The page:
1. State lawmakers pledge to pass ERA in Virginia.

By Sarah Rankin and David Crary, Associated Press, The Washington Times, January 2, 2020, Pg. A10

Supporters of the Equal Rights Amendment are so confident Virginia is on the verge of becoming the critical 38th state to ratify the gender equality measure, they are already making plans for how they will celebrate.

But that jubilation could be largely symbolic. Despite broad support for the amendment in the state, the ERA’s prospects nationally are substantially more complicated.

The proposed 28th amendment to the Constitution faces a host of likely legal challenges and vehement opposition from conservative activists who depict the ERA as a threat to their stances on abortion and transgender rights.

The passage of time is also a factor. When the measure passed Congress in 1972, lawmakers attached a 1977 ratification deadline to it, then extended it to 1982. While the Democrat-controlled House of Representatives is likely to extend the deadline again, the Republicancontrolled Senate may balk, increasing the chances of litigation.

Lawsuits also could be waged over an attempt by five states in the 1970s to rescind their initial support for the amendment.

But some of the liveliest debate over the coming months will likely deal with two hot-button social issues that have evolved significantly since the ’70s: abortion access and the rights of transgender people.

While abortion has been legal nationwide since the Supreme Court’s Roe v. Wade ruling in 1973, many Republicancontrolled states have passed tough anti-abortion laws in recent years and are hopeful the high court might repeal or weaken Roe.

Pro-life activists worry that the ERA, if ratified, would be used by abortionrights supporters to quash abortion restrictions on grounds they specifically discriminate against women.

“That’s the whole reason ERA has been brought back,” said Anne Schlafly Cori of the conservative advocacy group Eagle Forum. “The proponents are concerned about Roe being stripped away by the Supreme Court, so they’re trying to shoehorn the ERA into the Constitution.”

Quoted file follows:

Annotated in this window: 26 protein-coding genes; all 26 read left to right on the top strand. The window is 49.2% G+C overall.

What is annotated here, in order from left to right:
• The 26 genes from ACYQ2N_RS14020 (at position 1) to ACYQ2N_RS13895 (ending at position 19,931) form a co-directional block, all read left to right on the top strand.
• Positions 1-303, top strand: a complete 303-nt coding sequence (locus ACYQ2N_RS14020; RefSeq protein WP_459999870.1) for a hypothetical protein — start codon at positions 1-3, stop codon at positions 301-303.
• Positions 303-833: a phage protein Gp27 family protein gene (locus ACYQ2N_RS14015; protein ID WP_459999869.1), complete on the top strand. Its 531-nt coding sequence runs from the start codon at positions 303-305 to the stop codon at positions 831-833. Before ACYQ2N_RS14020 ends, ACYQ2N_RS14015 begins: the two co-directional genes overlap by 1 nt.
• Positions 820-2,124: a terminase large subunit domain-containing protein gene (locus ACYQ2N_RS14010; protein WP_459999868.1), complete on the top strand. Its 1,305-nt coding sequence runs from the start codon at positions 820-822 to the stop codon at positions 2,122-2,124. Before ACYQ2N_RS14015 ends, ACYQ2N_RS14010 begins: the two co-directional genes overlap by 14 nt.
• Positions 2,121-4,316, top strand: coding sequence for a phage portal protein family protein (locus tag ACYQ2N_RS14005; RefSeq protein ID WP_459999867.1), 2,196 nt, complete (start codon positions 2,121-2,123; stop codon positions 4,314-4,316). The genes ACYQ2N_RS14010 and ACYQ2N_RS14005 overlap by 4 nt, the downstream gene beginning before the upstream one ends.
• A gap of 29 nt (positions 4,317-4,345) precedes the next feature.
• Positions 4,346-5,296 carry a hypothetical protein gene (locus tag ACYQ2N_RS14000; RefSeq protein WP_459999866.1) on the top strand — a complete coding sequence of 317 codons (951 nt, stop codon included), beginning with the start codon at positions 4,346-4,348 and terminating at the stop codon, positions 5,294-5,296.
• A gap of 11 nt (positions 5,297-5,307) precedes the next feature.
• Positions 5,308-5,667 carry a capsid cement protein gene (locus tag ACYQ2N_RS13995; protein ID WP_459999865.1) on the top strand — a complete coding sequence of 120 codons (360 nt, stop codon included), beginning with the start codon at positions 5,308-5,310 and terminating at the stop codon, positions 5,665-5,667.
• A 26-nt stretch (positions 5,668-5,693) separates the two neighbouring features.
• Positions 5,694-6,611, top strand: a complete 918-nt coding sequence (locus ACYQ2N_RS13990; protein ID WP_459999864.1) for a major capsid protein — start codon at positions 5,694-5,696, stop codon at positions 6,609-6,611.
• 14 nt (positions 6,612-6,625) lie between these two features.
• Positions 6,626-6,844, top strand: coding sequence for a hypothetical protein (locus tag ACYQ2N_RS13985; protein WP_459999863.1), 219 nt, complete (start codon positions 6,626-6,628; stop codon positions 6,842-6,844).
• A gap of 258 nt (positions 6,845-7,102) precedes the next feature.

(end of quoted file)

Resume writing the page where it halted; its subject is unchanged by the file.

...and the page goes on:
2. Losing our Religion: Hollywood reluctant to make faith-based movies.

By James Varney, The Washington Times, January 2, 2029, Pg. A1

Hollywood is far removed from the days when it awarded an Oscar to Bing Crosby, playing an avuncular priest who saved schools and wayward youths in “Going My Way” and “The Bells of St. Mary’s.”

Analysts say Hollywood always has had a simmering hostility toward religion and the nation’s media elite have had a low-grade contempt for its practitioners.

The sentiment is more profound now. Producers and directors figure it makes more sense to drive devout elements of the faith-based community away from theaters and instead seek eyeballs by emphasizing liberal politics.

“I don’t think the industry is simply reflecting social changes they had no role in creating. It helped to shape it,” said Robert P. George, director of the James Madison Program in American Ideals and Institutions at Princeton University.

He said the move is not surprising for an industry in which doctrinal religious practice is almost unthinkable.

Mr. George said social pressure is driving Hollywood’s decisions. “Ideology is much more powerful than moneymaking, and moneymaking is pretty powerful,” he said. “It comes down to what people in your social class think about you. Consider how Hollywood would trust, say, teachers unions more than Catholic priests. That reflects the fact culturally and morally: The public school unions are in line with Hollywood, and the Catholic Church is not. Evangelicals also. They are very unlikely to be portrayed favorably.”

Executives at Warner Bros. declined to discuss the topic, and those at Hollywood powerhouses Disney, Paramount and Sony Entertainment did not respond to requests for comment.


3. Pope Says He Is Sorry Over Slap On Hands.

By Jason Horowitz, The New York Times, January 2, 2020, Pg. A6

Pope Francis apologized on Wednesday for the flash of anger — or self-protection — that he exhibited while greeting the faithful around the Vatican’s giant Nativity scene after a New Year’s Eve liturgy the evening before.

In an incident captured on video and spread across the internet, Francis can be seen reaching into the crowd and seeking the hands of children. As he turns away, a woman in the crowd grabs his right hand with both of her hands and yanks the 83-year-old pope back, causing him to momentarily lose his balance. Francis, visibly upset, slaps twice at the woman’s hands to free himself, rebuking her, and then angrily turns away.

In his traditional Wednesday remarks, the pontiff offered an apology as he ruminated on patience and how it conquers “iniquity and power.”